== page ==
For many years, the Arts have suffered from many myths and misconceptions. Even teachers view the arts as a non-serious, past-time, confusing the arts with entertainment (Boyd, 2000). The Arts are undervalued both by schools and the wider community. It is crucial that the social, cultural and economic benefits of the Arts are recognised and valued, as the Arts hold just as many vital skills as other subjects offered in schools.
One of my favourite quotes surrounding the Arts is one from sculptor Magdalena Abakanowicz: “Art does not solve problems, but makes us aware of their existence”. Though this is true to an extent, I am blessed enough to work in a profession that DOES solve problems through art, including: “academic achievement, social and emotional development, civic engagement, and equitable opportunity” (Smith, 2009).
Smith’s article ‘Why Arts Education is Crucial, and Who’s Doing it Best‘, like Dr. Ernest Boyer, offers a fantastic insight into this topic. The article also finishes off with a quote I find quite fitting to my perspective on Education:
“When you think about the purposes of education, there are three…We’re preparing kids for jobs. We’re preparing them to be citizens. And we’re teaching them to be human beings who can enjoy the deeper forms of beauty. The third is as important as the other two” (Tom Horne).
So ‘Why Teach the Arts?’ …
My vision is to teach, nurture and development individual’s passion for Art (in all forms). Art is fantastic for overall academic achievement, encourages students to learn from the world around them and see beauty in extraordinary places. The arts allow individuals to create their own perspective/opinion and explore various styles/genres/concepts, which furthers their understanding of their own identity and place in the world.
Bonlwell, I. (2014). Living in Flow. Retrieved 2 August, 2016, from http://positivepsychology.org.uk/pp-theory/flow/30-living-in-flow.html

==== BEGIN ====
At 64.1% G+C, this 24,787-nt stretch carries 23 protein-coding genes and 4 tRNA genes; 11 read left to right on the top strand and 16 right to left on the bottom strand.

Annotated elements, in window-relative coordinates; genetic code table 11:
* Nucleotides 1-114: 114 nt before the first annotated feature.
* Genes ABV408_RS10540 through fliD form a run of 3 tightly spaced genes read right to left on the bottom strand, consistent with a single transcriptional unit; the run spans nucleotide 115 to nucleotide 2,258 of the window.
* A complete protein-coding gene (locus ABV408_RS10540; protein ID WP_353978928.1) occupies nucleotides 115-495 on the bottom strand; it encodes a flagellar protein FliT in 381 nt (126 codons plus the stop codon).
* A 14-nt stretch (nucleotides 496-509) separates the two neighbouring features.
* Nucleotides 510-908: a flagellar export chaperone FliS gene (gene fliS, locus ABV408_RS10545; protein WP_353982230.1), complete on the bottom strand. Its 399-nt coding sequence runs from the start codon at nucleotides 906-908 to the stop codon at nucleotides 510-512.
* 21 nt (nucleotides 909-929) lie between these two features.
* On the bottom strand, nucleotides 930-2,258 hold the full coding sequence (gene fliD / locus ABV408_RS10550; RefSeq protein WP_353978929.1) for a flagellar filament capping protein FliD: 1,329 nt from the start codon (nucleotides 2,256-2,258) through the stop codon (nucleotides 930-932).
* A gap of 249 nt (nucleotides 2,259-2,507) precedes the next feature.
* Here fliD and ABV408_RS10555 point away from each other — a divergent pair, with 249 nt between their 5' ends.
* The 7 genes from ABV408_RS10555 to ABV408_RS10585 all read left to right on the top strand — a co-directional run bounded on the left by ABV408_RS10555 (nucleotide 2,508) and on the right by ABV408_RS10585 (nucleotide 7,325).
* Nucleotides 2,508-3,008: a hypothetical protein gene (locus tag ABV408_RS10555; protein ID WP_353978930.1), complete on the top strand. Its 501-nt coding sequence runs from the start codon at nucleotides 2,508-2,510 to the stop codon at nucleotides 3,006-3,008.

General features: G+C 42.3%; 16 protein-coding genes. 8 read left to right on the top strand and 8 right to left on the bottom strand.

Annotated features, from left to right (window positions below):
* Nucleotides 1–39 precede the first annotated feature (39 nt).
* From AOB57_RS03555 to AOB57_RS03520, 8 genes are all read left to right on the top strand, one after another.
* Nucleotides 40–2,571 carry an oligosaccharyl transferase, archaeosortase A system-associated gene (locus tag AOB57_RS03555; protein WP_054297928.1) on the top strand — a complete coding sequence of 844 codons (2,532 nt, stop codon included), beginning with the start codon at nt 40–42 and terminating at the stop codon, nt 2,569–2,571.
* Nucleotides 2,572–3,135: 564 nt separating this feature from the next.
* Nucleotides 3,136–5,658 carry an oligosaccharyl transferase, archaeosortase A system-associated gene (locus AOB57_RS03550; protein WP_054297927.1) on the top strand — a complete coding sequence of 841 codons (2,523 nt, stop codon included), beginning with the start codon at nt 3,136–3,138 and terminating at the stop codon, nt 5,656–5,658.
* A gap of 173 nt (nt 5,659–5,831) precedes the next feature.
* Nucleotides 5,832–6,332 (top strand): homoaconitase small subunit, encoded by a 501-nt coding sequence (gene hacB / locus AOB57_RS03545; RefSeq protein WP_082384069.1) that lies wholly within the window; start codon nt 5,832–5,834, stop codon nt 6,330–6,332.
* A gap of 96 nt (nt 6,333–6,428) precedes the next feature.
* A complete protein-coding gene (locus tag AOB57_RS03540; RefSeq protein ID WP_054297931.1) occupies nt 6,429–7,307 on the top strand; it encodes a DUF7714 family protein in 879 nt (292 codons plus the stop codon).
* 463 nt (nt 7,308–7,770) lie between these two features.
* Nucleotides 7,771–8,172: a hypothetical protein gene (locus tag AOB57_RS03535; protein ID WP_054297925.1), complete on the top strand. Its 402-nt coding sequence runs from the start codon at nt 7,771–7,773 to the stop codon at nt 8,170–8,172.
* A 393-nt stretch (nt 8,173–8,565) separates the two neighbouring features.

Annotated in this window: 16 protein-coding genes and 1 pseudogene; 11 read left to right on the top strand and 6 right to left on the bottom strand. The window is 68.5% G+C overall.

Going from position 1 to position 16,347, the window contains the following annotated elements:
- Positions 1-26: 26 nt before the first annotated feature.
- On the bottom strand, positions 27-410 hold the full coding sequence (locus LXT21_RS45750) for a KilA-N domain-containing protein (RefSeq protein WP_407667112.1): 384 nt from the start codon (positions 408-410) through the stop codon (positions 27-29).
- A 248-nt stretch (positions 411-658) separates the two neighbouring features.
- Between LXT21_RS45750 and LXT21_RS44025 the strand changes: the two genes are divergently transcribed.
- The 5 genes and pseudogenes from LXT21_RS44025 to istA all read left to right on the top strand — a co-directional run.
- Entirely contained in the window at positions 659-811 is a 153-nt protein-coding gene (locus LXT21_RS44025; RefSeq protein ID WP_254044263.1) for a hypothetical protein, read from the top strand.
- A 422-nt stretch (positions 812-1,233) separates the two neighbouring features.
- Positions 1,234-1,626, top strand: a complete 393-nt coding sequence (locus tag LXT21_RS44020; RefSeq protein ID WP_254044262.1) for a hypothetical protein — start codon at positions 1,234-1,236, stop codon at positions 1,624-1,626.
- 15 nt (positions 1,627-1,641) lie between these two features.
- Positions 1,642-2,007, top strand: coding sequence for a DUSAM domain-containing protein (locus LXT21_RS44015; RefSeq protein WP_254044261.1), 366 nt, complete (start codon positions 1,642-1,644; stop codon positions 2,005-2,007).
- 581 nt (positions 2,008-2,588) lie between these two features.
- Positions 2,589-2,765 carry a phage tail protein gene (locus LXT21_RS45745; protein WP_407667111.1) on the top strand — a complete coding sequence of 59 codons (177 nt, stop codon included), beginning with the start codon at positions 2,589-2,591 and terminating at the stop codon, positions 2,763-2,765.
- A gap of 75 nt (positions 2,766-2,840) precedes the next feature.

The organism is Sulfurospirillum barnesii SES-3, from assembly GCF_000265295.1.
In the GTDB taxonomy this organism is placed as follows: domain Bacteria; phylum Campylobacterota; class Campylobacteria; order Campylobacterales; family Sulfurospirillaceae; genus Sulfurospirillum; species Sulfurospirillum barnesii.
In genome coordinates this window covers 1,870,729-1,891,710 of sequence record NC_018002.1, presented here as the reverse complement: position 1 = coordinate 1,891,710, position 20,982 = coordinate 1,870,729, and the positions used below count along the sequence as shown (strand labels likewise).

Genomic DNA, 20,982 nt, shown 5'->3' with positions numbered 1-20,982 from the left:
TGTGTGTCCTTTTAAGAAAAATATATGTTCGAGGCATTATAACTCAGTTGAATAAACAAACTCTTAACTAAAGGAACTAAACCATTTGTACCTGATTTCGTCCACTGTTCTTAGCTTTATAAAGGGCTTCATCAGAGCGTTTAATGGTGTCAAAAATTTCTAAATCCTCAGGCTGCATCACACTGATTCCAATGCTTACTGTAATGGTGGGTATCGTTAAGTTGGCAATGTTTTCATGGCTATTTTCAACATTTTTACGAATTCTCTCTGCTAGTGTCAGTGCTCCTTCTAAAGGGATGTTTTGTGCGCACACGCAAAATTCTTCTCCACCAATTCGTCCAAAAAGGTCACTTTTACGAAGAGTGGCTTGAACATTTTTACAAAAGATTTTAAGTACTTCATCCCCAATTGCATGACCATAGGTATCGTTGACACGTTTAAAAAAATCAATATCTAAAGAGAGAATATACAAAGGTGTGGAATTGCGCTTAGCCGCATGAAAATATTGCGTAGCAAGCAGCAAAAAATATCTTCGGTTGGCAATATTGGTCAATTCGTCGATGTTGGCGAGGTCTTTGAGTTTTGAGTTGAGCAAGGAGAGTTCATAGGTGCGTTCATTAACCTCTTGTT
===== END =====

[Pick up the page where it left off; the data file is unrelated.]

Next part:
Boyd, J. (2000). Myths, Misconceptions, Problems and Issues in Arts Education. Griffith University: Brisbane, Australia. Retrieved 05 August, 2016, from https://www.qcaa.qld.edu.au/downloads/publications/research_qscc_arts_boyd.pdf
Eisner, E. (2004). What Can Education Learn from the Arts about the Practice of Education? International Journal of Education and the Arts: Standford University.
Seith, E. (2011). Ten reasons why teaching art is critical in a 21st century world. Retrieved 20 July, 2016, from http://edge.ascd.org/blogpost/ten-reasons-why-teaching-the-arts-is-critical-in-a-21st-century-world
Smith, F. (2009). Why Arts Education is Crucial, and Who’s Doing it Best. Retrieved 20 July, 2016, from http://www.edutopia.org/arts-music-curriculum-child-development
Yesterday, I attended my first staff meeting of this professional experience placement, and… it was great! There were 3 areas I noted of particular focus: 1) school culture, 2) wellbeing, 3) expectations. At the very beginning of the meeting, each staff member received a meeting agenda, with space for notes. Following this was a wellbeing/mindfulness activity to get us in the right frame of mind after a full day at school. As this is an ICT based prac, I had been taking special note of all the digital technologies being implemented/not being implemented, over the past 3 weeks. ICTs throughout the meeting included:
– PowerPoint presentation
– YouTube video
– VideoScribe presentation
– Scootle and The Learning Place
I found all of the ICTs integrated into the meeting assisted in engaging the staff, and reinforced the importance of ICTs in learning and teaching. While there is a variety of ages in the teaching team, all seem open to ICTs in the classroom, with many whom use ICTs in every lesson to enhance and transform learning and teaching.